4/ 1940 Switzerland.

BROUGHTON G. DURHAM, Primary Examiner. DON A. WAlTE, Examiner.

Patent Citations
Cited PatentFiling datePublication dateApplicantTitle
US855106 *Jan 31, 1906May 28, 1907Emil HenselFlexible link-shaft.
US1588142 *Jul 12, 1922Jun 8, 1926Rohrbach Franklin LAntifriction cable support for heavy-duty power cables
US1593367 *Apr 10, 1926Jul 20, 1926Nat Vulcanized Fibre CoTube process and product
US1644237 *Jun 29, 1925Oct 4, 1927Christensen Walter DElectric-arc-welding tool
US1743506 *Jan 12, 1928Jan 14, 1930Edgar Wilson AlfredElectric cable
US1953915 *Oct 22, 1931Apr 3, 1934Una Welding & Bonding CompanyWelding rod conduit
US1959180 *Sep 19, 1933May 15, 1934Gen ElectricElectrode nozzle
US1959194 *Aug 24, 1933May 15, 1934Gen ElectricElectrode nozzle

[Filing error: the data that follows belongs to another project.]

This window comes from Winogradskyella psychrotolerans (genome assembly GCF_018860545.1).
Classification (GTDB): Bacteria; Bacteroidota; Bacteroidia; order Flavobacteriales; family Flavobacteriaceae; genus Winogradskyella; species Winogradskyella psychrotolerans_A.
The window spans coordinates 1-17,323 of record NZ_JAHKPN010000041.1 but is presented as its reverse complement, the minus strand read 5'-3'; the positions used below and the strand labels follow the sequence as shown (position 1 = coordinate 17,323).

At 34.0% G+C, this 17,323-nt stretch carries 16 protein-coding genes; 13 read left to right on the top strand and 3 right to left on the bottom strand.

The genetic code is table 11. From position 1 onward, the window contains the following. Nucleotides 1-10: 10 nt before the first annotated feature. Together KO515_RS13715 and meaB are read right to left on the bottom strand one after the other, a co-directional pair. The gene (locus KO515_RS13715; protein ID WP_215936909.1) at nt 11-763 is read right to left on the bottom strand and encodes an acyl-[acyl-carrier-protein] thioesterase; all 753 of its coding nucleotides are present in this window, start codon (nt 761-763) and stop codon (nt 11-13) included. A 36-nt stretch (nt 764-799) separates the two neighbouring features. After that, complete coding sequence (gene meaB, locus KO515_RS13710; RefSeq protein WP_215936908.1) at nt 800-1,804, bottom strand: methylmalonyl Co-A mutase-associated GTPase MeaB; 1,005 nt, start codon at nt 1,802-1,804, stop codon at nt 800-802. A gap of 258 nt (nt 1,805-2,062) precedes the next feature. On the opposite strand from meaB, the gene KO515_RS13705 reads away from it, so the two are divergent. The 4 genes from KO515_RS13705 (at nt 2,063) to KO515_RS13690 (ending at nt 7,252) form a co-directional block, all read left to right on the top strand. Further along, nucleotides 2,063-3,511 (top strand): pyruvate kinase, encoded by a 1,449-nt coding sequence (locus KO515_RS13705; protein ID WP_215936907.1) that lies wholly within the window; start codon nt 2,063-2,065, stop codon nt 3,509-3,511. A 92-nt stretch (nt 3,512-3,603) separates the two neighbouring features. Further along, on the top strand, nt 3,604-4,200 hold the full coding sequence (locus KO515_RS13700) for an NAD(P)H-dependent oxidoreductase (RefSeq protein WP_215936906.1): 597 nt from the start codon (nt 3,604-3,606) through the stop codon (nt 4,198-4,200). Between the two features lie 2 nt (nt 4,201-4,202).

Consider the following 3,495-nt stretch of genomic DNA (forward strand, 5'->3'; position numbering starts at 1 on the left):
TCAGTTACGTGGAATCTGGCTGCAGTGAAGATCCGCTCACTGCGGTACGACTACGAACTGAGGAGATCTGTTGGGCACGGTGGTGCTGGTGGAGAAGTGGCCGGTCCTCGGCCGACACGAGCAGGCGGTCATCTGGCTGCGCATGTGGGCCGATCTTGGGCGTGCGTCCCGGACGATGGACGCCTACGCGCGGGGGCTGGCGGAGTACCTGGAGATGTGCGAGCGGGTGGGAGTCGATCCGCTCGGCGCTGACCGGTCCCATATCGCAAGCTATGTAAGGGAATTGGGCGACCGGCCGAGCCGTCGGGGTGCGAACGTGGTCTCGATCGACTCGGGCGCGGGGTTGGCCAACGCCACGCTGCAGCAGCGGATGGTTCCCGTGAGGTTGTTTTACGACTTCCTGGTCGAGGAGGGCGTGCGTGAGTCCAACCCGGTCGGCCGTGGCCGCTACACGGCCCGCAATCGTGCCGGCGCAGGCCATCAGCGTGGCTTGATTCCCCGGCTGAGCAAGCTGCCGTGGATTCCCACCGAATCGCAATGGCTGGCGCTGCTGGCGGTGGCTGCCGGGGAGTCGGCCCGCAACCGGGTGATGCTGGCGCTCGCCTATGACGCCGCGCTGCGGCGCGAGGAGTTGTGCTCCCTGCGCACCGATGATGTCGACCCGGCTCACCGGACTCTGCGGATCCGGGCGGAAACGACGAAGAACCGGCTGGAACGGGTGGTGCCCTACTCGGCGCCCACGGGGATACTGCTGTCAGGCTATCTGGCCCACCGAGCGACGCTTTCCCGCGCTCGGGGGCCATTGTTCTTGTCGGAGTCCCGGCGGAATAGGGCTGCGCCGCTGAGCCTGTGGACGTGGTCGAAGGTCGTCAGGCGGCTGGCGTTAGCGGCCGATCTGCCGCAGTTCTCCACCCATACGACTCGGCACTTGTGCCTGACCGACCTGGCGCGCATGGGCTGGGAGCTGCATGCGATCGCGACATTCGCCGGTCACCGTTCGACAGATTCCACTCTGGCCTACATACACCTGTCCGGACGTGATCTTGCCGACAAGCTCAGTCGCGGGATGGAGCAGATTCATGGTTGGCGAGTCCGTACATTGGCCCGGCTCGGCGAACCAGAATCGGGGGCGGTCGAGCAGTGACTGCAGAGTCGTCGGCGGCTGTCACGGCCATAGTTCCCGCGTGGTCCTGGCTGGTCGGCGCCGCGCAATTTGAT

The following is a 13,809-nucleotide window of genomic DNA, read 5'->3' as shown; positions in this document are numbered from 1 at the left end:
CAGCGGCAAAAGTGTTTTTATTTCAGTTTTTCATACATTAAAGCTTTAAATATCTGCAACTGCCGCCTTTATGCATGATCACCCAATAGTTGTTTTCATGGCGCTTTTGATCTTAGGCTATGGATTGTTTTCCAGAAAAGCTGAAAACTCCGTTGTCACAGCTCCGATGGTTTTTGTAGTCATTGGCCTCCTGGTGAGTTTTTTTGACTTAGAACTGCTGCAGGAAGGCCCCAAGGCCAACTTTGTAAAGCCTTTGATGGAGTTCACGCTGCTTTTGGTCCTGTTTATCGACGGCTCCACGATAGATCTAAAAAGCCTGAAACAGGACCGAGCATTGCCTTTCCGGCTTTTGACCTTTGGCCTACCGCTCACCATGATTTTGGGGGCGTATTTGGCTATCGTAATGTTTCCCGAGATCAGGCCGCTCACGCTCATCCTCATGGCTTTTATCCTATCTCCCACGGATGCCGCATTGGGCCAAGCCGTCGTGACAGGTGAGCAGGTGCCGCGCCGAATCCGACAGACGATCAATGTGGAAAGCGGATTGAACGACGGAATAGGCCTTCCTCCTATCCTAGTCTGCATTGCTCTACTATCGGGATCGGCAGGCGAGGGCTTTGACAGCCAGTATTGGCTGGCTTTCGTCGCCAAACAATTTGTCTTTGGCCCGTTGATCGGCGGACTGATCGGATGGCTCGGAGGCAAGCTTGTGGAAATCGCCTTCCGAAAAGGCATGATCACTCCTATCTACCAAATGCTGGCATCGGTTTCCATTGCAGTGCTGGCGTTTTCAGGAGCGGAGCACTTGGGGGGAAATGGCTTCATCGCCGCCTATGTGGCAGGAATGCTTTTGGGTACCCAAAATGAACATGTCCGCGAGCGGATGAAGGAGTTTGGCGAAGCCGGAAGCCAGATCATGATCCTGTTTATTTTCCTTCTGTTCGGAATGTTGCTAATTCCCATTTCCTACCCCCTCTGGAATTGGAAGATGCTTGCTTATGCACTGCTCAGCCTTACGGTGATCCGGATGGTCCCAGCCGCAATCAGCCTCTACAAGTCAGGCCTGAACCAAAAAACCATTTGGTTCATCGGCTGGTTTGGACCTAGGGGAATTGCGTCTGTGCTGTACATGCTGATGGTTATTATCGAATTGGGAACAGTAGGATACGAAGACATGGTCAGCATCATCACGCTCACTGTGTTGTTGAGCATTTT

US2083937 *May 17, 1934Jun 15, 1937Midland Steel Prod CoFlexible conduit
US2375614 *Oct 20, 1939May 8, 1945Michigan Patents CorpHose conduit
US2382966 *May 3, 1941Aug 21, 1945Arens ControlsTransmission cable
US2432641 *Jun 20, 1944Dec 16, 1947Wilsons Sons Inc William MDispensing nozzle or faucet
US2771181 *Jan 14, 1953Nov 20, 1956New Britain Machine CoStock tube
US2817003 *Nov 18, 1955Dec 17, 1957Dusek Jerry AWelding guns
US2821092 *Aug 16, 1956Jan 28, 1958Teleflex IncControl system and conduit cable
US2831737 *Feb 4, 1957Apr 22, 1958Walter V StormBearing construction
US2871718 *Jul 5, 1955Feb 3, 1959Fox River Mfg CompanyTransmission wire or core for control mechanism
US2876334 *Aug 28, 1956Mar 3, 1959Union Carbide CorpGas shielded metal arc welding torch
US3056102 *Sep 29, 1959Sep 25, 1962Auto Arc Weld Mfg CompanyElectrode feed cable and method of making same